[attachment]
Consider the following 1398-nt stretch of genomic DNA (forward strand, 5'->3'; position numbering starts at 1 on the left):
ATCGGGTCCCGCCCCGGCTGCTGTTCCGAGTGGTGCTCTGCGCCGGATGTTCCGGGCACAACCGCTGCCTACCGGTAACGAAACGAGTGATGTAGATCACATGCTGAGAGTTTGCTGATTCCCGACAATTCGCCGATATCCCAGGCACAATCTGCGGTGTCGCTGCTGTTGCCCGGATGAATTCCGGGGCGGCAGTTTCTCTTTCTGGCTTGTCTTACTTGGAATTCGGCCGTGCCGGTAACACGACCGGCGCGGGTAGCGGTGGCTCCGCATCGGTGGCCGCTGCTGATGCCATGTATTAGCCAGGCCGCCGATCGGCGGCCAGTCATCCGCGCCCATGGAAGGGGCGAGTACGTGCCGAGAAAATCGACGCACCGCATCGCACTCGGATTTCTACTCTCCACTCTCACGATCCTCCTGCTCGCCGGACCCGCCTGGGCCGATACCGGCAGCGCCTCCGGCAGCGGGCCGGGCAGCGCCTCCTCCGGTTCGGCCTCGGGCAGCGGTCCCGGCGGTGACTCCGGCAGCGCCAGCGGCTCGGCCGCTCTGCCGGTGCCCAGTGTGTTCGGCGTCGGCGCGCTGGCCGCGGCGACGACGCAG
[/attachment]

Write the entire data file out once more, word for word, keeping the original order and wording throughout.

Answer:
Consider the following 1398-nt stretch of genomic DNA (forward strand, 5'->3'; position numbering starts at 1 on the left):
ATCGGGTCCCGCCCCGGCTGCTGTTCCGAGTGGTGCTCTGCGCCGGATGTTCCGGGCACAACCGCTGCCTACCGGTAACGAAACGAGTGATGTAGATCACATGCTGAGAGTTTGCTGATTCCCGACAATTCGCCGATATCCCAGGCACAATCTGCGGTGTCGCTGCTGTTGCCCGGATGAATTCCGGGGCGGCAGTTTCTCTTTCTGGCTTGTCTTACTTGGAATTCGGCCGTGCCGGTAACACGACCGGCGCGGGTAGCGGTGGCTCCGCATCGGTGGCCGCTGCTGATGCCATGTATTAGCCAGGCCGCCGATCGGCGGCCAGTCATCCGCGCCCATGGAAGGGGCGAGTACGTGCCGAGAAAATCGACGCACCGCATCGCACTCGGATTTCTACTCTCCACTCTCACGATCCTCCTGCTCGCCGGACCCGCCTGGGCCGATACCGGCAGCGCCTCCGGCAGCGGGCCGGGCAGCGCCTCCTCCGGTTCGGCCTCGGGCAGCGGTCCCGGCGGTGACTCCGGCAGCGCCAGCGGCTCGGCCGCTCTGCCGGTGCCCAGTGTGTTCGGCGTCGGCGCGCTGGCCGCGGCGACGACGCAG